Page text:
Say that people start playing your game and they start making enough money that it becomes like Axie Infinity, where it’s people’s full-time job. But there is some kind of decision you have to make with gameplay that’s going to make something drastically less profitable and change the economy. How do you balance the fact that that’s going to affect people’s real livelihoods?

Well, that’s exactly what we’re working on at the moment — when you’ve got a complex simulation, what you’ve got to do is, you’ve got to get the balance and refinements absolutely right. We’ve got all the features in the game, and what we now are doing is balancing the simulation so that it doesn’t ever tilt to one side in extreme.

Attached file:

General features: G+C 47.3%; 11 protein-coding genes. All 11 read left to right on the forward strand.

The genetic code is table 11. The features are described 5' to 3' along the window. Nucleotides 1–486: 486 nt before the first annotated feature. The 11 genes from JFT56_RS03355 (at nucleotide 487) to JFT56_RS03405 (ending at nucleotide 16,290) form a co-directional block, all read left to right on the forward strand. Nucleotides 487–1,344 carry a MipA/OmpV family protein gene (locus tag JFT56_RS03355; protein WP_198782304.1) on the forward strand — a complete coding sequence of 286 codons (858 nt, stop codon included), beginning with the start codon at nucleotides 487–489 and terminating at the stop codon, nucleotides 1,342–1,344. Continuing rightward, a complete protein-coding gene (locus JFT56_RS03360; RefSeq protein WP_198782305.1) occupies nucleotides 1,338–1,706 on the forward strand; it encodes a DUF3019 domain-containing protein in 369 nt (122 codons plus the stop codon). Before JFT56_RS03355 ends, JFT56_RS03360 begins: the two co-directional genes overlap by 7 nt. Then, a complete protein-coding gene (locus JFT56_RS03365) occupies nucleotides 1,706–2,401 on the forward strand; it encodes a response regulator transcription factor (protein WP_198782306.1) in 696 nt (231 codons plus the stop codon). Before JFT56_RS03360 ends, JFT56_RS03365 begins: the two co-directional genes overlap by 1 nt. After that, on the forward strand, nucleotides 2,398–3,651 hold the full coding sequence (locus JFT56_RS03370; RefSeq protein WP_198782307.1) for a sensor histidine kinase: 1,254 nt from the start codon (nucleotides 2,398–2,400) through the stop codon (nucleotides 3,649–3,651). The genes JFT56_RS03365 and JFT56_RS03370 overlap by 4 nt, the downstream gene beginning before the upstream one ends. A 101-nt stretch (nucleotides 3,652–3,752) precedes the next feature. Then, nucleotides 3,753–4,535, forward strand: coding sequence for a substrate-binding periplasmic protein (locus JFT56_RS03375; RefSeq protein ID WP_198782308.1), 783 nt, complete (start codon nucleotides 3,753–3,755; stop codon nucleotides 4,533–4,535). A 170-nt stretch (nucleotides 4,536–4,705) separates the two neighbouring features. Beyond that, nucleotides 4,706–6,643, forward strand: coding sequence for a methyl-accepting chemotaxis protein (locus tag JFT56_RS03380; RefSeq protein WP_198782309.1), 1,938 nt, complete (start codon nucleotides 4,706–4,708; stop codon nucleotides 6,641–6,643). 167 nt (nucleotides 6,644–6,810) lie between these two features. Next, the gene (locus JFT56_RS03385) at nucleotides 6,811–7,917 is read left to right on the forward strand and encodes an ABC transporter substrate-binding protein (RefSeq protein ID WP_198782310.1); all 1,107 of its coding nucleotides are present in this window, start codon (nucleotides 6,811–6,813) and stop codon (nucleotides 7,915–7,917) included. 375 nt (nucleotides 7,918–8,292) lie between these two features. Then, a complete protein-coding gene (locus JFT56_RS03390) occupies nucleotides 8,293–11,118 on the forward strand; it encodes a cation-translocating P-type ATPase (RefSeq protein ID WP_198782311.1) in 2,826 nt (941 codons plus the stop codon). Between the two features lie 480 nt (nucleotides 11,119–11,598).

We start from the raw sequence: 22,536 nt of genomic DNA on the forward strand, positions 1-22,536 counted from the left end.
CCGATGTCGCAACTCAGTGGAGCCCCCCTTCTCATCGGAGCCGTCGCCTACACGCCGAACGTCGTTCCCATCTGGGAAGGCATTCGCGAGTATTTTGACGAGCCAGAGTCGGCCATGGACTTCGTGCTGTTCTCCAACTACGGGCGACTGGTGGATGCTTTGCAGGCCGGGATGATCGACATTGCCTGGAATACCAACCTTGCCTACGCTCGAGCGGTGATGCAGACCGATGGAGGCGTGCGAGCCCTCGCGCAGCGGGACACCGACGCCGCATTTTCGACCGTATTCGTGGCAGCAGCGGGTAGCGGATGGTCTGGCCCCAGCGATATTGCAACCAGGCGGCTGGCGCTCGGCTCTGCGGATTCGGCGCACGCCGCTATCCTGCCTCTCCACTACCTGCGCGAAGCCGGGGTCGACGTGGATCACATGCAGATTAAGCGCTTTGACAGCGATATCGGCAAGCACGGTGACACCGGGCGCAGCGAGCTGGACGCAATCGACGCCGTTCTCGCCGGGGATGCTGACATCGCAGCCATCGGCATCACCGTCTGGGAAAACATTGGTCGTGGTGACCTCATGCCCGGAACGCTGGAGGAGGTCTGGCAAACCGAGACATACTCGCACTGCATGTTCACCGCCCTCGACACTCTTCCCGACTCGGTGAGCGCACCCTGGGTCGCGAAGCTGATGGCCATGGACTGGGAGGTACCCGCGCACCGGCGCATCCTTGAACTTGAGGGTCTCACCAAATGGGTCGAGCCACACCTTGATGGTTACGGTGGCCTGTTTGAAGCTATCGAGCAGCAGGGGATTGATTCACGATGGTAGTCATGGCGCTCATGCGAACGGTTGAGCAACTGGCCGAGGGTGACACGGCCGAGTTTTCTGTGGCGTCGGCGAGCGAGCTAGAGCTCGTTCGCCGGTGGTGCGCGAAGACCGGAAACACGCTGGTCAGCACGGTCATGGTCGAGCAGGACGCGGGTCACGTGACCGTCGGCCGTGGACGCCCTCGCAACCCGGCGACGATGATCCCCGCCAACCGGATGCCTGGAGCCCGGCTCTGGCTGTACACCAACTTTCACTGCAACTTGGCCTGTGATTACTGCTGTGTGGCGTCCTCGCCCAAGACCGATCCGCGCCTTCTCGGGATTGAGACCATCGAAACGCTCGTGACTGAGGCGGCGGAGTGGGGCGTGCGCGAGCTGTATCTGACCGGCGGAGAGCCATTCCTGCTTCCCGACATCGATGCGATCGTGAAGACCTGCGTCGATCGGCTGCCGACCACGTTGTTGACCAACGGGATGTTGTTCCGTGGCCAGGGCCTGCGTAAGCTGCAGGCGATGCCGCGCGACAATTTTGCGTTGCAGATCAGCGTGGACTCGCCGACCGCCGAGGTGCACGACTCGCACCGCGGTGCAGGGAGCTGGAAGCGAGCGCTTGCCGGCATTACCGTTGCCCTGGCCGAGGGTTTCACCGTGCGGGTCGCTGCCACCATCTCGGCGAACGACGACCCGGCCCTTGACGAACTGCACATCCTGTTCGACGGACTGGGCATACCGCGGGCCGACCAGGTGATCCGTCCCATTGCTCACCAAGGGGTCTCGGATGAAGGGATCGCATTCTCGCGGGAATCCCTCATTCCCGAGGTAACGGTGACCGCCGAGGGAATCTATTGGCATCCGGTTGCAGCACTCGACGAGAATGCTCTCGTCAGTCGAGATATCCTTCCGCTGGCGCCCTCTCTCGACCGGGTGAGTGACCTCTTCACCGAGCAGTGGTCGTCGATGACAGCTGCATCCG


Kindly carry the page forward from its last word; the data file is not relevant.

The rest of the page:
What happens if, say, players find some kind of workaround that lets them make a bunch of money and are essentially scamming the game — and they need that money because this is their job now, but it makes the whole game less fun. What do you do in that circumstance?

Careful monitoring and, you know, self-balancing mechanics. We’re going to have to see how the world reacts to little changes. It would be amazing for me — I mean, I’ve worked on so many designs and I’ve worked on so many games, but to think that someone could be playing my game and earning money, what an incredible honor that would be to have. But we’re going to have to be super careful.

How much is your design based on a sort of understanding of real-life economics and how much of it is, for lack of a better word, creative?